Author(s): Qiu Y, Luo Y, Zhang Y, Cui W, Zhang D,
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Abstract Previous studies have demonstrated that the efficiency of gene/drug delivery can be enhanced under ultrasound (US) exposure with the presence of US contrast agent microbubbles, due to the acoustic cavitation-induced sonoporation. However, obstacles still remain to achieve controllable sonoporation outcome. The general hypotheses guiding present studies were that inertial cavitation (IC) activities accumulated during US exposure could be quantified as IC dose (ICD) based on passive cavitation detection (PCD), and the assessment of sonoporation outcome should be correlated with ICD measurements. In current work, MCF-7 cells mixed with PEI:DNA complex and UCD microbubbles were exposed to 1-MHz US pulses with 20-cycle pulse and varied acoustic peak negative pressure (P(-); 0 (sham), 0.3, 0.75, 1.4, 2.2 or 3.0MPa), total treatment time (0, 5, 10, 20, 40 or 60s), and pulse-repetition-frequency (PRF; 0, 20, 100, 250, 500, or 1000Hz). Then, four series experiments were conducted: (1) the IC activities were detected using a PCD system and quantified as ICD; (2) the DNA transfection efficiency was evaluated with flow cytometry; (3) the cell viability was examined by PI dying then measured using flow cytometry; and (4) scan electron microscopy was used to investigate the sonoporation effects on the cell membrane. The results showed that: (1) the ICD generated during US exposure could be affected by US parameters (e.g., P(-), total treatment time, and PRF); (2) the pooled data analyses demonstrated that DNA transfection efficiency initially increased linearly with the increasing ICD, then it tended to saturate instead of trying to achieve a maximum value while the ICD kept going up; and (3) the measured ICD, sonoporation pore size, and cell viability exhibited high correlation among each other. All the results indicated that IC activity should play an important role in the US-mediated DNA transfection through sonoporation, and ICD could be used as an effective tool to monitor and control the US-mediated gene/drug delivery effect. 2010 Elsevier B.V. All rights reserved.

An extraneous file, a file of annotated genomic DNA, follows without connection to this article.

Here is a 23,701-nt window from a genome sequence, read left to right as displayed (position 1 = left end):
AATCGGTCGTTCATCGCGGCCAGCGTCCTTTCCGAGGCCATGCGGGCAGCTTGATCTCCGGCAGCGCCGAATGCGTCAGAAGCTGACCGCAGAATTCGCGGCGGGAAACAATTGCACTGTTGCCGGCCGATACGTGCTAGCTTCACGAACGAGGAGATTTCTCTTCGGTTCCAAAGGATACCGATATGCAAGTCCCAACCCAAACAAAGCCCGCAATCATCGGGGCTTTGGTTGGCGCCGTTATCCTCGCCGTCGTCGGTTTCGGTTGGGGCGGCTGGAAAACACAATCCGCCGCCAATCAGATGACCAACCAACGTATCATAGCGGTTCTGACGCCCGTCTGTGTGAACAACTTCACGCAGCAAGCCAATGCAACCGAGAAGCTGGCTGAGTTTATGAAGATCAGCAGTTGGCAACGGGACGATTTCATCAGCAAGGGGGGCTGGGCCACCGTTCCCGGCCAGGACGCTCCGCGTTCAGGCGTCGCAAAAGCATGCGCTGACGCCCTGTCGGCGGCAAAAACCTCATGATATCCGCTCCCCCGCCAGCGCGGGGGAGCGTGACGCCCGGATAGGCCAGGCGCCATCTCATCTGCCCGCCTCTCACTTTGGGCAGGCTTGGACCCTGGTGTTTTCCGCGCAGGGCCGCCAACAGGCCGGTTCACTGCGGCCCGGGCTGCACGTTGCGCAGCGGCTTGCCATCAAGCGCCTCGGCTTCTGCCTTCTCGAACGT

This article was published in J Control Release
and referenced in Journal of Nanomedicine & Nanotechnology